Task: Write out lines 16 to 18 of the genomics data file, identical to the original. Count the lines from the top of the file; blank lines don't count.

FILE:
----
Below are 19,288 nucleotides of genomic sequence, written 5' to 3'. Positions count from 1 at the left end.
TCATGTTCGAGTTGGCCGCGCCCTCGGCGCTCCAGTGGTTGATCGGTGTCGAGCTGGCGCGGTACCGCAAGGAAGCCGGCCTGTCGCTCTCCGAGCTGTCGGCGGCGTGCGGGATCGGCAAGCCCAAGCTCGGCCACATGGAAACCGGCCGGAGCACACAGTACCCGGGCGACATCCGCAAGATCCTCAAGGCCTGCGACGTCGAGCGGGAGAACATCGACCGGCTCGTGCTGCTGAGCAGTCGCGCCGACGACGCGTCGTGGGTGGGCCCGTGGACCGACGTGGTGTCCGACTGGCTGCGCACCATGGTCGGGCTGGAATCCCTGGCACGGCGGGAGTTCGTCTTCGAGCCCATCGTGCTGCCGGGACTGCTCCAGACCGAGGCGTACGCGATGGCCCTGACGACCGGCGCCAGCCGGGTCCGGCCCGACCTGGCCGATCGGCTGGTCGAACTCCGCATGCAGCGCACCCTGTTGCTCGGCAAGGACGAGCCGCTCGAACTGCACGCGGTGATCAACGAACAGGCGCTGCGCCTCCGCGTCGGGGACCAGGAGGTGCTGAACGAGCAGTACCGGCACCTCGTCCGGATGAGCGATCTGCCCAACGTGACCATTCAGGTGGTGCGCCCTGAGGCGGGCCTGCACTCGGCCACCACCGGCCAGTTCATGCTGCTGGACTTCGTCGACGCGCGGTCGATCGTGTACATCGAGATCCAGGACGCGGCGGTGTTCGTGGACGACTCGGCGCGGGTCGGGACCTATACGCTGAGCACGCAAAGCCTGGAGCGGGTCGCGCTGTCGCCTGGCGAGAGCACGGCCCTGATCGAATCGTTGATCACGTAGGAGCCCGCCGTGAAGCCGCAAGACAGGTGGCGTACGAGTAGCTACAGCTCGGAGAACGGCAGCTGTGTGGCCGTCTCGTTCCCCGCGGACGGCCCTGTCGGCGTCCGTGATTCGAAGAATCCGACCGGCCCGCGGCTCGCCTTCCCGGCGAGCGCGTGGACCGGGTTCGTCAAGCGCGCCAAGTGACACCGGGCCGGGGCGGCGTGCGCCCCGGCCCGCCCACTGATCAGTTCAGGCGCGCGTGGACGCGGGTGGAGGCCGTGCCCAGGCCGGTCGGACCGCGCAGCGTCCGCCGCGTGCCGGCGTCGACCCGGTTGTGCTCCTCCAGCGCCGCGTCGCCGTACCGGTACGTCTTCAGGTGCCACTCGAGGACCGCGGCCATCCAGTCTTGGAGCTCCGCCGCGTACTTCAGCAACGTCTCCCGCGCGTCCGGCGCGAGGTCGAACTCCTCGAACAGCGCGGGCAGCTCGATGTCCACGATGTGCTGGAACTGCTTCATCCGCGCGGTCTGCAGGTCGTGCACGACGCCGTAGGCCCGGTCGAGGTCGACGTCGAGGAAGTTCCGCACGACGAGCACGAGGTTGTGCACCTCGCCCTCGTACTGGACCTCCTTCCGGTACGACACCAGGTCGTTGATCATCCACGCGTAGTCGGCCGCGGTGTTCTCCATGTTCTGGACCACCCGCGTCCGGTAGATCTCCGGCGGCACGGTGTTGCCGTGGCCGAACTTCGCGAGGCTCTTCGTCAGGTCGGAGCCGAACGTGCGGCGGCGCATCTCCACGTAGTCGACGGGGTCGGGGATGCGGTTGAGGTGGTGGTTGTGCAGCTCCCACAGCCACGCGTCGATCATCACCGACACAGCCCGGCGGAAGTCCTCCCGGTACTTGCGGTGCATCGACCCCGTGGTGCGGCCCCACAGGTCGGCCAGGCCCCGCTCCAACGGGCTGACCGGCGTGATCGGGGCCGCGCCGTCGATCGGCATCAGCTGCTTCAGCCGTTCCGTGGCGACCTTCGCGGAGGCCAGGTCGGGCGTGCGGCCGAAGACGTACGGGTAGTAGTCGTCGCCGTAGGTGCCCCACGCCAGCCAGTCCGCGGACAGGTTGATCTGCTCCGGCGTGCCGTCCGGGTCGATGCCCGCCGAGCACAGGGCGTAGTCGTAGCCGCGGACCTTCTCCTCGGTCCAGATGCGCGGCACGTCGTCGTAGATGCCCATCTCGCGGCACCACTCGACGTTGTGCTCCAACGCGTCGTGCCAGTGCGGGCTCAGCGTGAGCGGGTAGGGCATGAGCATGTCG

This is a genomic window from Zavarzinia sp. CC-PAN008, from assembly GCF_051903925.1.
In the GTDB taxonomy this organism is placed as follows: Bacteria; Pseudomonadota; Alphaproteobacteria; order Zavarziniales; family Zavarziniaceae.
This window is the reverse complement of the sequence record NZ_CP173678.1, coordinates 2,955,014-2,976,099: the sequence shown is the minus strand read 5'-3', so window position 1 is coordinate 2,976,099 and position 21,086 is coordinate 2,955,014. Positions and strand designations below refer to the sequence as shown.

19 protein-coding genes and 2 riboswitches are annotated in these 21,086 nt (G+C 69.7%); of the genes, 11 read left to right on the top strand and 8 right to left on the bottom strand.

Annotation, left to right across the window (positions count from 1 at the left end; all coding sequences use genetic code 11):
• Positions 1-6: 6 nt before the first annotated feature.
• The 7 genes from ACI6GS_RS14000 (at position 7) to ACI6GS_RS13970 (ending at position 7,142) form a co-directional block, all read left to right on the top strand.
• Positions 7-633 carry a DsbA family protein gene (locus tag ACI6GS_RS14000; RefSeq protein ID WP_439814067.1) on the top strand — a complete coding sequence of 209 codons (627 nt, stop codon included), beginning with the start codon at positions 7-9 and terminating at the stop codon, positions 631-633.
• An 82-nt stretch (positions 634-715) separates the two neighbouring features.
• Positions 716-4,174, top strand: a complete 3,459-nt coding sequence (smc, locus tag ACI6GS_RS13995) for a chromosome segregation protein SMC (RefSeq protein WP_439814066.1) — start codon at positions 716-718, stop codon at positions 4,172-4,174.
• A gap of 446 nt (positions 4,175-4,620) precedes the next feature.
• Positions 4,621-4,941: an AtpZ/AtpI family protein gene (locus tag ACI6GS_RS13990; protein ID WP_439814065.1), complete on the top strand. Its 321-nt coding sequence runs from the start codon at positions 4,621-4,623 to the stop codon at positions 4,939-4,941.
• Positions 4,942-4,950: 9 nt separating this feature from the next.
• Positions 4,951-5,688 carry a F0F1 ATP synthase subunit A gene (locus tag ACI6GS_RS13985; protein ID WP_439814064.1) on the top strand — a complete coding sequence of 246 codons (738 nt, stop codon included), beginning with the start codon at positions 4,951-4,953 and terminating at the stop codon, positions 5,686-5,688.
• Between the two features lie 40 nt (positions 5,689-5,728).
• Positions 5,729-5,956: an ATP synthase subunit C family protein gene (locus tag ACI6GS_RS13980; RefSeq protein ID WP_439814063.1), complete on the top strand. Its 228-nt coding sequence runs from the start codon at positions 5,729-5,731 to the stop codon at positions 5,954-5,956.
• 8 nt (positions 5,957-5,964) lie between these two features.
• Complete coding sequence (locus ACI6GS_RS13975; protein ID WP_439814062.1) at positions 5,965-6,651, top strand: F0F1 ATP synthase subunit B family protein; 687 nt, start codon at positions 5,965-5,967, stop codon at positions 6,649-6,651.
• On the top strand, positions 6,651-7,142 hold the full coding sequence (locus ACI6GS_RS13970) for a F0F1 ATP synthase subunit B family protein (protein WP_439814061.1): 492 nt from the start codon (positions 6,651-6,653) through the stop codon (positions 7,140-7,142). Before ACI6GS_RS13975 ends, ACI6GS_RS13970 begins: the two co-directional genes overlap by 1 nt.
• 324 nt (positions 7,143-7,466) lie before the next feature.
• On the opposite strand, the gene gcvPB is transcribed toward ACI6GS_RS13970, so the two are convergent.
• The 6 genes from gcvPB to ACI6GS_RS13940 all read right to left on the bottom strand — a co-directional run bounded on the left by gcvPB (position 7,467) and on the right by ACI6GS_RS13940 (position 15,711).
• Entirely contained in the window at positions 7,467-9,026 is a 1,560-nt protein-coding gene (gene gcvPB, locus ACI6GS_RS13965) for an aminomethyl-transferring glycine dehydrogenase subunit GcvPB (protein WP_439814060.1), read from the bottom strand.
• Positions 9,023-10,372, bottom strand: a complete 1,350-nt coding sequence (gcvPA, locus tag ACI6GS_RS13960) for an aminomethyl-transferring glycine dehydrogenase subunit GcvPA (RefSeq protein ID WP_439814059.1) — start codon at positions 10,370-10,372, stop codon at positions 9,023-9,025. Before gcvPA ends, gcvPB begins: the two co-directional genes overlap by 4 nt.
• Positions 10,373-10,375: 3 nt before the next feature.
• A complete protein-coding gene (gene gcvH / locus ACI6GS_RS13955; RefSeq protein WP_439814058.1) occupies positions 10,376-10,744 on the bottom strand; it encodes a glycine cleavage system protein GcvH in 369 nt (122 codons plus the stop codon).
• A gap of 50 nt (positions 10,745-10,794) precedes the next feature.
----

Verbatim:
• Positions 4,951-5,688 carry a F0F1 ATP synthase subunit A gene (locus tag ACI6GS_RS13985; protein ID WP_439814064.1) on the top strand — a complete coding sequence of 246 codons (738 nt, stop codon included), beginning with the start codon at positions 4,951-4,953 and terminating at the stop codon, positions 5,686-5,688.
• Between the two features lie 40 nt (positions 5,689-5,728).
• Positions 5,729-5,956: an ATP synthase subunit C family protein gene (locus tag ACI6GS_RS13980; RefSeq protein ID WP_439814063.1), complete on the top strand. Its 228-nt coding sequence runs from the start codon at positions 5,729-5,731 to the stop codon at positions 5,954-5,956.